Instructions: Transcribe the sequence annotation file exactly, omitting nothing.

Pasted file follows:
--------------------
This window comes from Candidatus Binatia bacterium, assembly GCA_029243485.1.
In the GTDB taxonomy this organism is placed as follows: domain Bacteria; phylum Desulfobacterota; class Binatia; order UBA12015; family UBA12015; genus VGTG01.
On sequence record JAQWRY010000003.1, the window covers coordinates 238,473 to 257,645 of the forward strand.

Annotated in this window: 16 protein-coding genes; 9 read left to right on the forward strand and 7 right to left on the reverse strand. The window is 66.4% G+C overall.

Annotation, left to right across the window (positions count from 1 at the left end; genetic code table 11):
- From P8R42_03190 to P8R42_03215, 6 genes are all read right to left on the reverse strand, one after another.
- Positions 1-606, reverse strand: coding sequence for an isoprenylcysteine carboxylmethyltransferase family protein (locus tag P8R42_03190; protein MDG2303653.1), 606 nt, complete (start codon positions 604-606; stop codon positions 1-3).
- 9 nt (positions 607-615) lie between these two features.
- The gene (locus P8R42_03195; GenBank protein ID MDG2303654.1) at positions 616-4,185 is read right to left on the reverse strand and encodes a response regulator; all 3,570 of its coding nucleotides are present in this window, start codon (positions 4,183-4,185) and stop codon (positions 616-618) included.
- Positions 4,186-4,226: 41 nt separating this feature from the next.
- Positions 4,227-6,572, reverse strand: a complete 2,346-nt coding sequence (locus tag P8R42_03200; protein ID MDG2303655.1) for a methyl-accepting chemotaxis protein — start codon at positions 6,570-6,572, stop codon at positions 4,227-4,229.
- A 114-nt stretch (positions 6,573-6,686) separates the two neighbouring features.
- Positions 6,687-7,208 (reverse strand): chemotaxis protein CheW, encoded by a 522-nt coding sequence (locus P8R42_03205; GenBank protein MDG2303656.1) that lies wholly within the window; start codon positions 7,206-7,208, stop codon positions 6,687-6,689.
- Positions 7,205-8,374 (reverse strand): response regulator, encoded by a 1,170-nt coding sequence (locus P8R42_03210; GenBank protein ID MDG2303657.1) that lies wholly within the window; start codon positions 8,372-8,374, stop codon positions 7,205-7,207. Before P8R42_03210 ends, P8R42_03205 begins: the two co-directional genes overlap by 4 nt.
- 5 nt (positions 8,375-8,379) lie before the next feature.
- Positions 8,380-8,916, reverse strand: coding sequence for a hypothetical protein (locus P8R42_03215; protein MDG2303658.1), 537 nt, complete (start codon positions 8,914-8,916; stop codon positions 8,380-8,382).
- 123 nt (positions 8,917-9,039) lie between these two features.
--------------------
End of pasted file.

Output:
This window comes from Candidatus Binatia bacterium, assembly GCA_029243485.1.
In the GTDB taxonomy this organism is placed as follows: domain Bacteria; phylum Desulfobacterota; class Binatia; order UBA12015; family UBA12015; genus VGTG01.
On sequence record JAQWRY010000003.1, the window covers coordinates 238,473 to 257,645 of the forward strand.

Annotated in this window: 16 protein-coding genes; 9 read left to right on the forward strand and 7 right to left on the reverse strand. The window is 66.4% G+C overall.

Annotation, left to right across the window (positions count from 1 at the left end; genetic code table 11):
- From P8R42_03190 to P8R42_03215, 6 genes are all read right to left on the reverse strand, one after another.
- Positions 1-606, reverse strand: coding sequence for an isoprenylcysteine carboxylmethyltransferase family protein (locus tag P8R42_03190; protein MDG2303653.1), 606 nt, complete (start codon positions 604-606; stop codon positions 1-3).
- 9 nt (positions 607-615) lie between these two features.
- The gene (locus P8R42_03195; GenBank protein ID MDG2303654.1) at positions 616-4,185 is read right to left on the reverse strand and encodes a response regulator; all 3,570 of its coding nucleotides are present in this window, start codon (positions 4,183-4,185) and stop codon (positions 616-618) included.
- Positions 4,186-4,226: 41 nt separating this feature from the next.
- Positions 4,227-6,572, reverse strand: a complete 2,346-nt coding sequence (locus tag P8R42_03200; protein ID MDG2303655.1) for a methyl-accepting chemotaxis protein — start codon at positions 6,570-6,572, stop codon at positions 4,227-4,229.
- A 114-nt stretch (positions 6,573-6,686) separates the two neighbouring features.
- Positions 6,687-7,208 (reverse strand): chemotaxis protein CheW, encoded by a 522-nt coding sequence (locus P8R42_03205; GenBank protein MDG2303656.1) that lies wholly within the window; start codon positions 7,206-7,208, stop codon positions 6,687-6,689.
- Positions 7,205-8,374 (reverse strand): response regulator, encoded by a 1,170-nt coding sequence (locus P8R42_03210; GenBank protein ID MDG2303657.1) that lies wholly within the window; start codon positions 8,372-8,374, stop codon positions 7,205-7,207. Before P8R42_03210 ends, P8R42_03205 begins: the two co-directional genes overlap by 4 nt.
- 5 nt (positions 8,375-8,379) lie before the next feature.
- Positions 8,380-8,916, reverse strand: coding sequence for a hypothetical protein (locus P8R42_03215; protein MDG2303658.1), 537 nt, complete (start codon positions 8,914-8,916; stop codon positions 8,380-8,382).
- 123 nt (positions 8,917-9,039) lie between these two features.